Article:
In an interview with the Des Moines Register’s David Yepsen, she said she was surprised that Iowa, like Mississippi, had never elected a woman governor, senator or member of Congress.
“I was shocked when I learned Iowa and Mississippi have never elected a woman governor, senator or member of Congress. There has got to be something at work here,” she said.
“How can Iowa be ranked with Mississippi?” she asked, suggesting that Iowa is too good for that. “That’s not the quality. That’s not the communitarianism, that’s not the openness I see in Iowa.”
How do the politicos in Mississippi feel about what she had to say?
“Our official comment is, we decline to comment,’’ said Terry Cassreino, spokesman for the Mississippi Democratic Party.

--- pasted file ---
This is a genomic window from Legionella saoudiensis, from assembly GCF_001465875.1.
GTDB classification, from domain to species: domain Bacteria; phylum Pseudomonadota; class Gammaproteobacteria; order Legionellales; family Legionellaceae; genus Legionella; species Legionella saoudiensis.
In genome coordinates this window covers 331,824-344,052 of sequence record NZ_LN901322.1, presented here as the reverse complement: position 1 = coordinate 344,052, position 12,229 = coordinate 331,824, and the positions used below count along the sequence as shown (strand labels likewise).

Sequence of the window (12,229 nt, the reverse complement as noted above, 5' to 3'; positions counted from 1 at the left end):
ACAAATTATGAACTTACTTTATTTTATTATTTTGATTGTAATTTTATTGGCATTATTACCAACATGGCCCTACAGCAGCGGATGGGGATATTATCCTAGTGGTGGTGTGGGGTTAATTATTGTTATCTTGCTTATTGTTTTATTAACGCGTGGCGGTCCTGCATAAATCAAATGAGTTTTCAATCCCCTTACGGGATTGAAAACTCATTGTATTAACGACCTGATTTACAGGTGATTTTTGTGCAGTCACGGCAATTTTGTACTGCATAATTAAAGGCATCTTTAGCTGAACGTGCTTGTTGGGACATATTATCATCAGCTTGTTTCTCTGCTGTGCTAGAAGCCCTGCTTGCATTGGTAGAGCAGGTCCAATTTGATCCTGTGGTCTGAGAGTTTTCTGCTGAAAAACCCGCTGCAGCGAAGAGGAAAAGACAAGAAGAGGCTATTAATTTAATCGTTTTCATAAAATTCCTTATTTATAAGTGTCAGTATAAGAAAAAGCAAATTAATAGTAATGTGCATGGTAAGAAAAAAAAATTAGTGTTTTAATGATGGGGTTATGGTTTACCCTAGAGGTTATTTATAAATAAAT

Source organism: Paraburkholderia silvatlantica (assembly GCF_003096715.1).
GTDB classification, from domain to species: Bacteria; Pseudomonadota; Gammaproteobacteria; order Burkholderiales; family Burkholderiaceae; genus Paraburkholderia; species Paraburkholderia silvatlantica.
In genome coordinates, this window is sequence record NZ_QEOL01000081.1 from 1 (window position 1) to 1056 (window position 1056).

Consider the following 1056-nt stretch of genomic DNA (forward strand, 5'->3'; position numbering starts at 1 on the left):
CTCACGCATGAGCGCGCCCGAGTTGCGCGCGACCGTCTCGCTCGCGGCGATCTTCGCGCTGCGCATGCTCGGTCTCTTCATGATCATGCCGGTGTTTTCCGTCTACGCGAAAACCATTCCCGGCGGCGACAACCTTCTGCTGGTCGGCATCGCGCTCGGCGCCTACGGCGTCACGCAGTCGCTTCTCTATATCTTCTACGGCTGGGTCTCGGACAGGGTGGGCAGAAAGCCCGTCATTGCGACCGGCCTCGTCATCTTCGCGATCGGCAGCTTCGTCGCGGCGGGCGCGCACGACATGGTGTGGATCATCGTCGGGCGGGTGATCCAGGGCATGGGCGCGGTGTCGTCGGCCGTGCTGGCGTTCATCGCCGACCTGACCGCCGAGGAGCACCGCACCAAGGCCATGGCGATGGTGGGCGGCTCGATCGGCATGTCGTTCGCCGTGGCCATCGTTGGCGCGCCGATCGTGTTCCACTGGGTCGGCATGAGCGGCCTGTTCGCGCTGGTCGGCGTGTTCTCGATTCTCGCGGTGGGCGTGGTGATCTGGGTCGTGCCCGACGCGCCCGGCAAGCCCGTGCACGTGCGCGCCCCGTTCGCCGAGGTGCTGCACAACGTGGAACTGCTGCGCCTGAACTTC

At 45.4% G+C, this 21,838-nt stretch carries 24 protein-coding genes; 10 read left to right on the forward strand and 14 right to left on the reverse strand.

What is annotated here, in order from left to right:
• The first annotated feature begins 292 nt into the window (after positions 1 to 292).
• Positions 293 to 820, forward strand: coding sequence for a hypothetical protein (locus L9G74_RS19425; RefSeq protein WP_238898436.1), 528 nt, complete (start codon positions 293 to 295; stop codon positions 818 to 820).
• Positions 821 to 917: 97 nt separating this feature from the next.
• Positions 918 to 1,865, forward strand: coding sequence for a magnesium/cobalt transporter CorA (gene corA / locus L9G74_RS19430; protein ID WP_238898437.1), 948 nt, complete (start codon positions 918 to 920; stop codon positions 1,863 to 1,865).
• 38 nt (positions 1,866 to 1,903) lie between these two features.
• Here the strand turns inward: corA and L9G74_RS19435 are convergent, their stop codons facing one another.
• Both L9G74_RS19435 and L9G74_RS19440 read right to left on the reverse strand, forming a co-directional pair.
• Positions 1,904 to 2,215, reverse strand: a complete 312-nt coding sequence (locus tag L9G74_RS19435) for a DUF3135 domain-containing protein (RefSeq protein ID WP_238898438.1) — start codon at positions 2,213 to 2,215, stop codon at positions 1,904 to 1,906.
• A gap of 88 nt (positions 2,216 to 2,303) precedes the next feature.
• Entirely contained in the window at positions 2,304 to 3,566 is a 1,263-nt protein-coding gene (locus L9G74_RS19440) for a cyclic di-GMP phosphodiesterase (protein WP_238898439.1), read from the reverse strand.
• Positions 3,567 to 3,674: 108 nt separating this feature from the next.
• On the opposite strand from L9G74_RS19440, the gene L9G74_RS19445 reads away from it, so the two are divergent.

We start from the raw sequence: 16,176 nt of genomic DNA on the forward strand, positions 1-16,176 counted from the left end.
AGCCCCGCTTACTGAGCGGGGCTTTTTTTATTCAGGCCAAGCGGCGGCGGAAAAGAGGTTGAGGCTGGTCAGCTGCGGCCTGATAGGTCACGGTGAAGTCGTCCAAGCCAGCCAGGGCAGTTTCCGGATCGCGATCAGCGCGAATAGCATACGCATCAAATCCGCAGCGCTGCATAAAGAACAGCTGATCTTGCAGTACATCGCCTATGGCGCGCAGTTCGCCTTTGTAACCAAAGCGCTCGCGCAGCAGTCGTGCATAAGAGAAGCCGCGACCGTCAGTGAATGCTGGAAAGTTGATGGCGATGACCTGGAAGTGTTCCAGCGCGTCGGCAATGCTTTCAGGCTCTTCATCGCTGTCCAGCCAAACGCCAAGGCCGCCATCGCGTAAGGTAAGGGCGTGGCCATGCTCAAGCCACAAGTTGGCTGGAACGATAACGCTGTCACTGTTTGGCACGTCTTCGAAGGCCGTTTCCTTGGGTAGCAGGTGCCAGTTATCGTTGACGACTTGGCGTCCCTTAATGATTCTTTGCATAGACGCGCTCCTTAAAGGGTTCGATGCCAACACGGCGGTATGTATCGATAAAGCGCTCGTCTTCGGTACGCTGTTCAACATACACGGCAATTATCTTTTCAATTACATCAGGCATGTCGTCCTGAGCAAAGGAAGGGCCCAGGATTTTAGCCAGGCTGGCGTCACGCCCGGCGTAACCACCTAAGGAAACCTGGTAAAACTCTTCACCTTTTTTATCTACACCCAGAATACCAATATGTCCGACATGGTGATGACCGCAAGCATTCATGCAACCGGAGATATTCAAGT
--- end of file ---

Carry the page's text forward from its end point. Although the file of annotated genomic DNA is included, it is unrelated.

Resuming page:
The state Republican chairman, however, was not nearly as reticent.
“I think that her statements about Mississippi are probably an acknowledgement that she has no chance of carrying this state in a general election,’’ said Jim Herring, the Republican chairman.
Herring was echoing a common refrain from the John Edwards’ campaign – that Clinton would not do well in the South in November of 2008. Of course, few Democratic candidates for president have performed well in Mississippi in recent history. In 2004, President Bush beat Sen. John Kerry by 20 percentage points.
And Herring pointed out that Mississippi currently employs a woman lieutenant governor, Amy Tuck. Tuck, who is the second woman to serve as Mississippi’s lieutenant governor, has held that office since she was first elected as a Democrat in 1999 before changing parties.
“I don’t know if she doesn’t think that’s not a high-ranking office, but it’s the second highest-ranking office in Mississippi,’’ he said.
Mississippi will be holding their primary vote on Tuesday, March 11th.